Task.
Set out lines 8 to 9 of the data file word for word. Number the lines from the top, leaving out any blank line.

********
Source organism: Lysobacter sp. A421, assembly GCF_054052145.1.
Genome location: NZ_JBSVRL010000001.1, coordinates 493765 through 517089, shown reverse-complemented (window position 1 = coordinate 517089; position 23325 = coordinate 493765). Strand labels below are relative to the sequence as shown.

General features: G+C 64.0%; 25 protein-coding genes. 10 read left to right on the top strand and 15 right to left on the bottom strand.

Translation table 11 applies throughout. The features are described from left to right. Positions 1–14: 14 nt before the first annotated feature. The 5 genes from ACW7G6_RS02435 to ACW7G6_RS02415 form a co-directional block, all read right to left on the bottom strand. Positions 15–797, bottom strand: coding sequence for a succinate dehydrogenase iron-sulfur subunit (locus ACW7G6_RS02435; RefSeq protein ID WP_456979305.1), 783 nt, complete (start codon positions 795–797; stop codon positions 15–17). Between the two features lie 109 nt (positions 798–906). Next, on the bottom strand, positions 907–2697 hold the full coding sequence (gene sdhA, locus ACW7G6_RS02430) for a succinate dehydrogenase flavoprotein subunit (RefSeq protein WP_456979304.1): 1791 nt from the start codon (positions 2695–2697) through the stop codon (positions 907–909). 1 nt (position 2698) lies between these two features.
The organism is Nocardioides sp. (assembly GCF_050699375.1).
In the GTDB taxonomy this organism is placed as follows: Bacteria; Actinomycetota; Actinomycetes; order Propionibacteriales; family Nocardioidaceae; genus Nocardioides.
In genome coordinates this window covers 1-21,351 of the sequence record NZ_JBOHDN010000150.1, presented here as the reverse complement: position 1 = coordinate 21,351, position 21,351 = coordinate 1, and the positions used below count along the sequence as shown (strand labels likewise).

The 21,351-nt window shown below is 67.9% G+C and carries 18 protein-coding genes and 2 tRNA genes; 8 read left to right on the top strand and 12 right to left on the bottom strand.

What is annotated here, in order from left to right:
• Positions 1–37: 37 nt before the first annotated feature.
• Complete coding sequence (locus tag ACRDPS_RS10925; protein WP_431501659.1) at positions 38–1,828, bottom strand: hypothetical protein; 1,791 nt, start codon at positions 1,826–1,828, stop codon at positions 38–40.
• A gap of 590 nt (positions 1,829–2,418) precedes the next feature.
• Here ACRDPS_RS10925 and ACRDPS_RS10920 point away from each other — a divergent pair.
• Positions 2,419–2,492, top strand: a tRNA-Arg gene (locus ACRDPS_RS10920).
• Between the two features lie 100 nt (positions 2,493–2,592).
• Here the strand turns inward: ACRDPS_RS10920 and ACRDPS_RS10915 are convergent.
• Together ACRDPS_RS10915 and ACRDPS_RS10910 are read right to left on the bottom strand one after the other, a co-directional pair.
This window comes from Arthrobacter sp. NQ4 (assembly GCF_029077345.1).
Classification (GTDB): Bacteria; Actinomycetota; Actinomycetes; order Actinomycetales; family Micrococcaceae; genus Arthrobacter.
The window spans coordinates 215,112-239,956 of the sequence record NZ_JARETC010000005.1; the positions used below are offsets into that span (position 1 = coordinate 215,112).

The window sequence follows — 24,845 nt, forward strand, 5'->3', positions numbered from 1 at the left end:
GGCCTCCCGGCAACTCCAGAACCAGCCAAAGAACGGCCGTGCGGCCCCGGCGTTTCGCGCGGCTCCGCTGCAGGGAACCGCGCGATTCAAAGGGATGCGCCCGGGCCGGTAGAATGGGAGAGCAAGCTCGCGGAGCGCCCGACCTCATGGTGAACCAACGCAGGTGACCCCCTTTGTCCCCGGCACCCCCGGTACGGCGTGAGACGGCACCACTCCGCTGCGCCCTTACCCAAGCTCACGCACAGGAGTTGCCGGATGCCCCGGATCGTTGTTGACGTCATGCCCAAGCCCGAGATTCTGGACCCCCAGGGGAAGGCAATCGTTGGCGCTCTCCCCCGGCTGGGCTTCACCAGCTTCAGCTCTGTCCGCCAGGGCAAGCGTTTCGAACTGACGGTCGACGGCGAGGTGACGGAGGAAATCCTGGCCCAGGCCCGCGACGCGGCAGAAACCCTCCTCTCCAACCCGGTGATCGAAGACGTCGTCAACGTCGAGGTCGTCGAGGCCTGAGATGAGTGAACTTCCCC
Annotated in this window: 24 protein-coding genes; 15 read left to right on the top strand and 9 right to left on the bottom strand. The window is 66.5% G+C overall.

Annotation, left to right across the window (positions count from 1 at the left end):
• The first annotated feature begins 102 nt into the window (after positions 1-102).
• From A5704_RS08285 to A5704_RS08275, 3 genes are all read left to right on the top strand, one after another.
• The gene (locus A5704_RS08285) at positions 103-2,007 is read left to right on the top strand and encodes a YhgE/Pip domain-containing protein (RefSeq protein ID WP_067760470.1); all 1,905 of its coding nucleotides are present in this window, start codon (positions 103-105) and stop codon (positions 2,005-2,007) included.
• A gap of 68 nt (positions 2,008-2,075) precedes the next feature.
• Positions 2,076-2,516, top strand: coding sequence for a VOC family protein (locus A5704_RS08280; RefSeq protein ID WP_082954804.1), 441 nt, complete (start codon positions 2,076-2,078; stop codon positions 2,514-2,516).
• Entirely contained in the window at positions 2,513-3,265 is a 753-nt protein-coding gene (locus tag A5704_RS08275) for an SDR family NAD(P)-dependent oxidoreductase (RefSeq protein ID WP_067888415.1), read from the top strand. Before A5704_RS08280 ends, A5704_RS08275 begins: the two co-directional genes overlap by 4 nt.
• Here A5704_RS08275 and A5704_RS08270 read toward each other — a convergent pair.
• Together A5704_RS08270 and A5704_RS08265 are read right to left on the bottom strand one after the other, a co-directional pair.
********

The 21,351-nt window shown below is 67.9% G+C and carries 18 protein-coding genes and 2 tRNA genes; 8 read left to right on the top strand and 12 right to left on the bottom strand.

What is annotated here, in order from left to right: